The joint research findings of RIFST with international universities and research centers recently published in the journal of Food Hydrocolloids has received wide publicity. In this regard, the English magazine of The Engineer, while introducing RIFST as the leading center for electrospinning attainments and bioactive components of food and medicine, described different aspects of this subject.
Dr. Behrouz Ghorani, an academic member of RIFST and the main author of the paper that recently appeared in the Journal of Food Hydrocolloids said that spinning a protective coating around health-promoting ingredients such as probiotics and vitamins could help shield them from the harsh conditions inside the human body. So-called functional ingredients, such as probiotics, prebiotics, and stanols and sterols are increasingly being added to foods to boost the immune system or reduce cholesterol, for example.
However, protecting these sensitive materials as they pass through the upper gastro-intestinal tract and ensuring they are delivered safely to their target site within the body is no easy task. Researchers have investigated a number of different methods for encapsulating the materials inside a protective casing, but many of these processes, such as spray-drying, are themselves too harsh, and can damage the structure of the molecules, or harm the bacteria.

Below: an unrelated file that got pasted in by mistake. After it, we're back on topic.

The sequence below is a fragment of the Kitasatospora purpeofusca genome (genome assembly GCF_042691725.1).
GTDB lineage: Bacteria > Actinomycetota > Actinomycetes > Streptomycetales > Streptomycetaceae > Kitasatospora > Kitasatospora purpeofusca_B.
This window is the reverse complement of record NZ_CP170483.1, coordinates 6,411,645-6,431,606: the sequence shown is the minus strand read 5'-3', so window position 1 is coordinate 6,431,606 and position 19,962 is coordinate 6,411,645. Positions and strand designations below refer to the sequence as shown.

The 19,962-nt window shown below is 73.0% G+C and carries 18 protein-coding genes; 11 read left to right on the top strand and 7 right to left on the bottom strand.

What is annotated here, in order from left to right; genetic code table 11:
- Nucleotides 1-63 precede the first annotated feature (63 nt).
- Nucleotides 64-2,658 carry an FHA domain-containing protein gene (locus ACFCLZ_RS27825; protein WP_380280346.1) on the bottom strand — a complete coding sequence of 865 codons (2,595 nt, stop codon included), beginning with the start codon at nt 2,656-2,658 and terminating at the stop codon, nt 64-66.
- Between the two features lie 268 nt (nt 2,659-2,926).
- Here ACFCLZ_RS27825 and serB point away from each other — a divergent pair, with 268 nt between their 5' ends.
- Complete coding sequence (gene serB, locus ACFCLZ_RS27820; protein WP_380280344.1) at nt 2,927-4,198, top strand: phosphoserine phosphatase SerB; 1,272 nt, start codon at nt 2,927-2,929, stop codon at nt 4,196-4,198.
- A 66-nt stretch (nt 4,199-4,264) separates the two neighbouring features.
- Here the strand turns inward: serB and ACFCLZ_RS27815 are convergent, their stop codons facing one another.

So instead Dr. Ghorani and his colleague Dr. Nick Tucker of the School of Engineering at the University of Lincoln have been investigating the use of electrospinning to encapsulate the materials. In electrospinning, a solution is drawn through an electrically-charged hollow needle onto a grounded target. As the solution is drawn towards the target, it stretches out into an extremely fine fiber.
Unlike spray-drying, electrospinning can be done at room temperature, and is therefore far less harsh on the sensitive materials, Dr. Ghorani said. “These bacteria are known to be able to survive [the electrospinning process],” he said.
In a paper in the journal Food Hydrocolloids, the researchers review the process and its potential for producing nanofibers suitable for use in foods. They hope to collaborate with industrial partners to develop electrospun nanofibers for food and other applications. In the meantime, they are also investigating methods to increase the production rates of the nanoparticles, including charging the particles to higher voltages, Dr. Ghorani said.